Seward man acquitted in 2019 double-homicide case

The man was accused of shooting and killing 28-year-old Dustin Marx and 40-year-old Michael White inside of their van

A Seward man walked free earlier this month after a Kenai jury determined that he was not guilty in a 2019 double homicide.

Joseph Chandler Jr., 35, faced two charges of first-degree murder and four charges of second-degree murder stemming from an altercation on his Nash Road property that left two people dead. Chandler has been in state custody since 2019 and participated in three trial attempts before the Dec. 11 verdict.

Chandler was originally arrested on two first-degree murder charges after reporting to law enforcement that he had shot and killed 28-year-old Dustin Marx and 40-year-old Michael White inside of their van. Alaska State Trooper John King wrote in an affidavit submitted with charging documents that Chandler told him that the shooting occurred after a conversation between himself, Marx and White “became heated.”

“During the interview (Chandler) told me, in essence, he was aware that White and Marx were not supposed to be on the property, and when he saw White’s van arrive, he went outside to tell him to leave,” King wrote. “He spoke with them for between 10 and 20 minutes, during which time the conversation became heated and Marx called (Chandler) names, made verbal threats and ‘gestures’ with his hands in his pockets.”

Chandler’s trial was initially to be held in Seward. Chandler’s public defender, Nathan Lockwood, said last Thursday, though, that they were unable to assemble in Seward a jury of people who didn’t know things about the case or who didn’t know the parties involved. As a result, the trial was moved to Kenai and the process started over.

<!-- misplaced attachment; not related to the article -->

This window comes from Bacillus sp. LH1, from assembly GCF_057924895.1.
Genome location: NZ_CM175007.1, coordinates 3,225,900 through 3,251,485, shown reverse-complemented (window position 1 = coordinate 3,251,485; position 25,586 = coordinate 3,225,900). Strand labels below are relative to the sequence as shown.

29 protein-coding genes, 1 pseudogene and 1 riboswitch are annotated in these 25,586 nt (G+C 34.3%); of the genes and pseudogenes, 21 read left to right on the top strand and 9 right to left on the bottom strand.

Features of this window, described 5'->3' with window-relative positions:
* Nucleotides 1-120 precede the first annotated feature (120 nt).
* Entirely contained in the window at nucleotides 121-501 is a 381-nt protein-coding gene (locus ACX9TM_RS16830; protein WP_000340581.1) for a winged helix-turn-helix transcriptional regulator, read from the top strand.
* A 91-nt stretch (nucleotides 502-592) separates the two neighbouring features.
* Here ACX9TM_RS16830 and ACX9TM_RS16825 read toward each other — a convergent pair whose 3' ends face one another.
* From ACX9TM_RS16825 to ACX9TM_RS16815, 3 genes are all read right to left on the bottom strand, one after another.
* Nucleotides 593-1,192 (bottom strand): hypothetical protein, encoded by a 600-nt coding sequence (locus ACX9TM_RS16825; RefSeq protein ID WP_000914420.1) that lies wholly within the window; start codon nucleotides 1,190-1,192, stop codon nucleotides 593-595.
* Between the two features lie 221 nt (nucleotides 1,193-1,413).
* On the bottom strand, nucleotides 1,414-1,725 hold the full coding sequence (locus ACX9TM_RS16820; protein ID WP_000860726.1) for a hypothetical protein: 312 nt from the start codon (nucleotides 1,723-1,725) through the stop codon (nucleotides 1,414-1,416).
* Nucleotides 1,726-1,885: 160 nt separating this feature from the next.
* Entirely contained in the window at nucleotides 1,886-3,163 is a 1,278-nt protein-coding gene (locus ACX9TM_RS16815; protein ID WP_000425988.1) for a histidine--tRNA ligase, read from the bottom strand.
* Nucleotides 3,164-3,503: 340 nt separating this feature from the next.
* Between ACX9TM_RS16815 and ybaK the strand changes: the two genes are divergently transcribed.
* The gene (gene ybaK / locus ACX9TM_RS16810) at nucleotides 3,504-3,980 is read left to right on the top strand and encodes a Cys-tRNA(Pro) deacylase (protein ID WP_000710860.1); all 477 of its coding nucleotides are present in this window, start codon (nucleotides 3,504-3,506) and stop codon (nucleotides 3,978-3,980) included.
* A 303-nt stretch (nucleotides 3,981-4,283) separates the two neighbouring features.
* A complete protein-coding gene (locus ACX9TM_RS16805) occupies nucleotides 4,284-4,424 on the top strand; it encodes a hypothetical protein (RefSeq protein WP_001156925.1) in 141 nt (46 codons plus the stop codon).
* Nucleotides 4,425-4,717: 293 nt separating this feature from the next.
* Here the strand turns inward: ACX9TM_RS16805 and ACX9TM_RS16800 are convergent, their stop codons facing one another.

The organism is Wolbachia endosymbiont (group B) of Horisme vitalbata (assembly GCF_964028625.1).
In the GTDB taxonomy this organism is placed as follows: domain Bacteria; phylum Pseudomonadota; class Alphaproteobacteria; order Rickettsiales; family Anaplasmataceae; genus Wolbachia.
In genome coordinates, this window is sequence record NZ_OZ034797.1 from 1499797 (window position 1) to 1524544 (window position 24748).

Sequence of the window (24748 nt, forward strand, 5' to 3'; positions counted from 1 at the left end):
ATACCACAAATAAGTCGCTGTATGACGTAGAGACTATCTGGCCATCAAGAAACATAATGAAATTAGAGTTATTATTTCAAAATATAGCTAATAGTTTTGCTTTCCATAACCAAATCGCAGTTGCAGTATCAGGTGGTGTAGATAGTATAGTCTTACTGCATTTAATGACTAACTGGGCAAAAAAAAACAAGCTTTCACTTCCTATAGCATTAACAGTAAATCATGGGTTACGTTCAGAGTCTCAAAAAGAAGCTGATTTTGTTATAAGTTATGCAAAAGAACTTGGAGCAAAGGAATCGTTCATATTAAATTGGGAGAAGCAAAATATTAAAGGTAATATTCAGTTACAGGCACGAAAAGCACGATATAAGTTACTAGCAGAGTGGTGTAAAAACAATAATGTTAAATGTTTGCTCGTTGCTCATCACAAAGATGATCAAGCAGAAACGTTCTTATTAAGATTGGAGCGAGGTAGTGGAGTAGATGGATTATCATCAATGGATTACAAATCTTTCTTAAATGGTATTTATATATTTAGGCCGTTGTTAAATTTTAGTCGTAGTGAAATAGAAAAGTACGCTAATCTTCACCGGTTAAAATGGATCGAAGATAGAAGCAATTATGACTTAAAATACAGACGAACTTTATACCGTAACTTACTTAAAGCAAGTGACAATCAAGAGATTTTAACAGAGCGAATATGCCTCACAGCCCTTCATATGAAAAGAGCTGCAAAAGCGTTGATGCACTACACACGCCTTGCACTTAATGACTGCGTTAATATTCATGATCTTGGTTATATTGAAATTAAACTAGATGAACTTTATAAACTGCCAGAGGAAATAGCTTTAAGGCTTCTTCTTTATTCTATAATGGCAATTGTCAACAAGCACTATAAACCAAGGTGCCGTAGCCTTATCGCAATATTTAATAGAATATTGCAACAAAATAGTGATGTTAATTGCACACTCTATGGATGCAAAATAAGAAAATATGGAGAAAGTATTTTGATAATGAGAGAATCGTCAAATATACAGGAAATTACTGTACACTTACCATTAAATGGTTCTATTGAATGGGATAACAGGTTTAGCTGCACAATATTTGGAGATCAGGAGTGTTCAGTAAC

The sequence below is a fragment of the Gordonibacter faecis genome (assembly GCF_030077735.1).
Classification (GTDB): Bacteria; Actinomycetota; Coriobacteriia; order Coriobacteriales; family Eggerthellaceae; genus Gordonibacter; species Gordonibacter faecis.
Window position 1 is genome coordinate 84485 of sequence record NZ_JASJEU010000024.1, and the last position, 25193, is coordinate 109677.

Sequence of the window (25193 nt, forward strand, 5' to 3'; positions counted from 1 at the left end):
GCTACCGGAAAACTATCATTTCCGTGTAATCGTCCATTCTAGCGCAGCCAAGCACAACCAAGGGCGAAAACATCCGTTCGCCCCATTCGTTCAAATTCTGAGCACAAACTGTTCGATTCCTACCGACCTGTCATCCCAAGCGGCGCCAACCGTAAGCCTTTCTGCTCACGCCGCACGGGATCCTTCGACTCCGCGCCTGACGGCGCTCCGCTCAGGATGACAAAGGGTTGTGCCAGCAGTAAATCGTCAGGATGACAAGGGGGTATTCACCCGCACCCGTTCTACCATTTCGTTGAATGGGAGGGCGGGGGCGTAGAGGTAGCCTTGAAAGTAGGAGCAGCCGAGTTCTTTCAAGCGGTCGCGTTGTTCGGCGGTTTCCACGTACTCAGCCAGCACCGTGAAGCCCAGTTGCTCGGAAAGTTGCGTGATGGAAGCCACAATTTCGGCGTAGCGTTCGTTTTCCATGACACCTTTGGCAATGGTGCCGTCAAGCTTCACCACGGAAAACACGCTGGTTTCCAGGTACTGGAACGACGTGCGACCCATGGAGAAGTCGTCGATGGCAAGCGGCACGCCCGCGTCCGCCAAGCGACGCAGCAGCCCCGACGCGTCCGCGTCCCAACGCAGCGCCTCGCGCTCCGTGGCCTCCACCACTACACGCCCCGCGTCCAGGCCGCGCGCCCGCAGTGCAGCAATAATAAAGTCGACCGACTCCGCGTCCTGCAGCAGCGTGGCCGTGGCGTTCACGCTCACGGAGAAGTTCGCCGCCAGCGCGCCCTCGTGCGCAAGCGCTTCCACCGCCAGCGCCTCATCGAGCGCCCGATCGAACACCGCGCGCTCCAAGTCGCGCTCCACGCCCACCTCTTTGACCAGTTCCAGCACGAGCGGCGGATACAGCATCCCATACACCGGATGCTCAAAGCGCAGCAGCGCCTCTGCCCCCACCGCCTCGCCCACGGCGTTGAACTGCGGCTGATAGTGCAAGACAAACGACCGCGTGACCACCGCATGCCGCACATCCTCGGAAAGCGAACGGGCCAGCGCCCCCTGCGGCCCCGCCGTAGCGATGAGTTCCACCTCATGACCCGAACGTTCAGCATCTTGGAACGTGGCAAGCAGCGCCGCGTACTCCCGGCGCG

The first Kenai trial culminated in a hung jury. Kenai Superior Court Judge Jason Gist in March declared a mistrial in Chandler’s case after determining that there was “no probability” that the jury would reach a unanimous verdict in the case, court documents show. The mistrial declaration meant that they’d have to start the process over yet again.

Chandler’s second trial began on Nov. 6 and concluded on Dec. 11, when a Kenai jury found Chandler not guilty on all counts.

Lockwood said that, across both trials, the defense argument largely stayed the same — that Chandler had acted in self-defense.

Alaska Statute, he said, says a defendant is justified in using deadly force as a method of self-defense when they believe that such force is necessary against imminent robbery, death, serious physical injury, kidnapping, first- and second-degree sexual assault or first-degree sexual abuse of a minor.

Lockwood said he didn’t realize how rare a full acquittal is until after the trial had concluded. He’s handled other serious cases, such as those involving sexual assault or sexual abuse of a minor, but said receiving the jury’s verdict in Chandler’s case was the most intense.

“It was the most intense verdict I’ve taken in my career,” he said.

After the verdict was returned, Lockwood said Chandler reacted first with shock, then with tears before embracing him. Chandler’s parents, who Lockwood said have been present for both trials, were also emotional.

“It was really moving,” he said.

When asked whether he and Chandler had ever considered accepting a plea agreement, Lockwood said there were never any agreements offered that didn’t require Chandler to plead guilty to murder. Chandler, Lockwood said, “believes in the system.”

“He wasn’t willing to take a deal for something he feels he didn’t do,” Lockwood said.

Chandler, through Lockwood, said last Thursday that he maintains that he reasonably believed Marx and White were trying to hurt or steal from him, but that he wishes things had worked out differently. Chandler, Lockwood said, said he feels horrible that both men are dead and about the way things shook out.

Per Lockwood, Chandler also said that he knows he can never give the victims’ families their sons back. He said he hopes the families can forgive him one day, but also understands that they might not. Now, Chandler said he is going to try and live a good life, which he said he owes both to the two victims and to both juries.

Reach reporter Ashlyn O’Hara at